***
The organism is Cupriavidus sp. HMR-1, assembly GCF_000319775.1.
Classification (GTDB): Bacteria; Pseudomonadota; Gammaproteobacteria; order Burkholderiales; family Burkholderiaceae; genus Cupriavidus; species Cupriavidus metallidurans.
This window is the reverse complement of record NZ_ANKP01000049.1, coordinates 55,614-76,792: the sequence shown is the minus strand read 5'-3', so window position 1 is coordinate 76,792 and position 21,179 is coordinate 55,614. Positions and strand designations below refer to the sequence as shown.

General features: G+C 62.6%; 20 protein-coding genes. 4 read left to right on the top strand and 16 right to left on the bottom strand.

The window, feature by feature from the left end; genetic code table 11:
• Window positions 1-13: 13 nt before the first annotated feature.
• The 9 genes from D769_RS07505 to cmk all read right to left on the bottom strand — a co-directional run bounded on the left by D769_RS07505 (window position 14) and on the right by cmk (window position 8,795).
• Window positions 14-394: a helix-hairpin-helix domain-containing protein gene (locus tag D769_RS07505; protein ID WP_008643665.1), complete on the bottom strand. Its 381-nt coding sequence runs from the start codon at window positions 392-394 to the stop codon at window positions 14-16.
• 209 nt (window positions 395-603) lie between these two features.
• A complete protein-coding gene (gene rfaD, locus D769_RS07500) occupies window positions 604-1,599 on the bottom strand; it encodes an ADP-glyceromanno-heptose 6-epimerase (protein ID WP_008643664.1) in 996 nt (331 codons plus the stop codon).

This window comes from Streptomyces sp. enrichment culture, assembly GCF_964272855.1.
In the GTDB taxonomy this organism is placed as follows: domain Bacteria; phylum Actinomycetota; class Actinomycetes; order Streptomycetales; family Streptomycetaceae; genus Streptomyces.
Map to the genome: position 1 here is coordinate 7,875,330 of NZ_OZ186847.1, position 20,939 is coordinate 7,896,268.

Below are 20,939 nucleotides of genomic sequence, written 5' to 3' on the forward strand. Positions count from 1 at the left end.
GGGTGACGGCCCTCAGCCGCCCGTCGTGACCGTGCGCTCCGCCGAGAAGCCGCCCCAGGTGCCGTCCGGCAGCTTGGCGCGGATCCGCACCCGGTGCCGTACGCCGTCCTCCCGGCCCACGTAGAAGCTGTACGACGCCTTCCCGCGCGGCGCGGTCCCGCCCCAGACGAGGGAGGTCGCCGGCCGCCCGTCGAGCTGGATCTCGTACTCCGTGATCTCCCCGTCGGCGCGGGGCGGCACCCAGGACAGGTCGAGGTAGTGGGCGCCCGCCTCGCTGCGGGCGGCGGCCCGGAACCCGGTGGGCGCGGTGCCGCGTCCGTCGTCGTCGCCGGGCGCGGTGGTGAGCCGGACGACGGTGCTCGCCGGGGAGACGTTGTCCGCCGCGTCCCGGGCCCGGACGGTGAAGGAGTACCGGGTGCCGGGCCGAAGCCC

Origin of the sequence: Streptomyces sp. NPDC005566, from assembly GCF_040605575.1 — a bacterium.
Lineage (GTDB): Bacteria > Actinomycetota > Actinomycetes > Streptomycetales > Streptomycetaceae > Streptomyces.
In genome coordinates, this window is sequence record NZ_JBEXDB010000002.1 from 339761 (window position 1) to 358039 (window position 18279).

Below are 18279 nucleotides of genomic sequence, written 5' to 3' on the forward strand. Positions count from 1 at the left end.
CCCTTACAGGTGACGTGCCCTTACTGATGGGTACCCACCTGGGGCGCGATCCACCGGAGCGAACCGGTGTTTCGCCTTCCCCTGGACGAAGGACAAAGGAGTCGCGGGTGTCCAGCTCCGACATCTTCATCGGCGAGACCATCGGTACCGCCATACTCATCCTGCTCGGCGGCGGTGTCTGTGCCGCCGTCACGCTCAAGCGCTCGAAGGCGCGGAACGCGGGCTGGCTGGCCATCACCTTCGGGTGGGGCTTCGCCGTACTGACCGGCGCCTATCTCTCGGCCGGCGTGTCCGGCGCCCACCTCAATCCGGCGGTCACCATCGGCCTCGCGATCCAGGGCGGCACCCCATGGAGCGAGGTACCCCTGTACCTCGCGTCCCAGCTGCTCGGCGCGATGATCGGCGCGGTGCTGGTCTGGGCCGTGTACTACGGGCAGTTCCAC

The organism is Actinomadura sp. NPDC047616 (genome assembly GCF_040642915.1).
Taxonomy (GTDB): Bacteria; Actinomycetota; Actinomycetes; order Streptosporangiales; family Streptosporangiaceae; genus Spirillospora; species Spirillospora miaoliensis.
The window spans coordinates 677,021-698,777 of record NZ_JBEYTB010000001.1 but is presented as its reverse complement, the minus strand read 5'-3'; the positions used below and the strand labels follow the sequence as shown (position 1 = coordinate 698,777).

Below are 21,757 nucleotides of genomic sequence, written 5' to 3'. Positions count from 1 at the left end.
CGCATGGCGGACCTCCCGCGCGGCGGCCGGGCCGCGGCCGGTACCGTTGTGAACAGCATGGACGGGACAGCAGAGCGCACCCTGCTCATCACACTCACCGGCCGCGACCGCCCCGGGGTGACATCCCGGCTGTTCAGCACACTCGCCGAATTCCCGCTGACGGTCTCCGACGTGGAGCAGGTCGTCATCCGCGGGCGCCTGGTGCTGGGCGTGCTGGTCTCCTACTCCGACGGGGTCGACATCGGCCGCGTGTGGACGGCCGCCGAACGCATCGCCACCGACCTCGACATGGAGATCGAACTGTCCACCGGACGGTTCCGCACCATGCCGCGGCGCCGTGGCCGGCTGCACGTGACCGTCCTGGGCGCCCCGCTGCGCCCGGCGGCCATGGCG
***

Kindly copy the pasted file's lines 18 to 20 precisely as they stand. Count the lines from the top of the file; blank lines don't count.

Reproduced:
In genome coordinates, this window is sequence record NZ_JBEXDB010000002.1 from 339761 (window position 1) to 358039 (window position 18279).

Below are 18279 nucleotides of genomic sequence, written 5' to 3' on the forward strand. Positions count from 1 at the left end.
CCCTTACAGGTGACGTGCCCTTACTGATGGGTACCCACCTGGGGCGCGATCCACCGGAGCGAACCGGTGTTTCGCCTTCCCCTGGACGAAGGACAAAGGAGTCGCGGGTGTCCAGCTCCGACATCTTCATCGGCGAGACCATCGGTACCGCCATACTCATCCTGCTCGGCGGCGGTGTCTGTGCCGCCGTCACGCTCAAGCGCTCGAAGGCGCGGAACGCGGGCTGGCTGGCCATCACCTTCGGGTGGGGCTTCGCCGTACTGACCGGCGCCTATCTCTCGGCCGGCGTGTCCGGCGCCCACCTCAATCCGGCGGTCACCATCGGCCTCGCGATCCAGGGCGGCACCCCATGGAGCGAGGTACCCCTGTACCTCGCGTCCCAGCTGCTCGGCGCGATGATCGGCGCGGTGCTGGTCTGGGCCGTGTACTACGGGCAGTTCCAC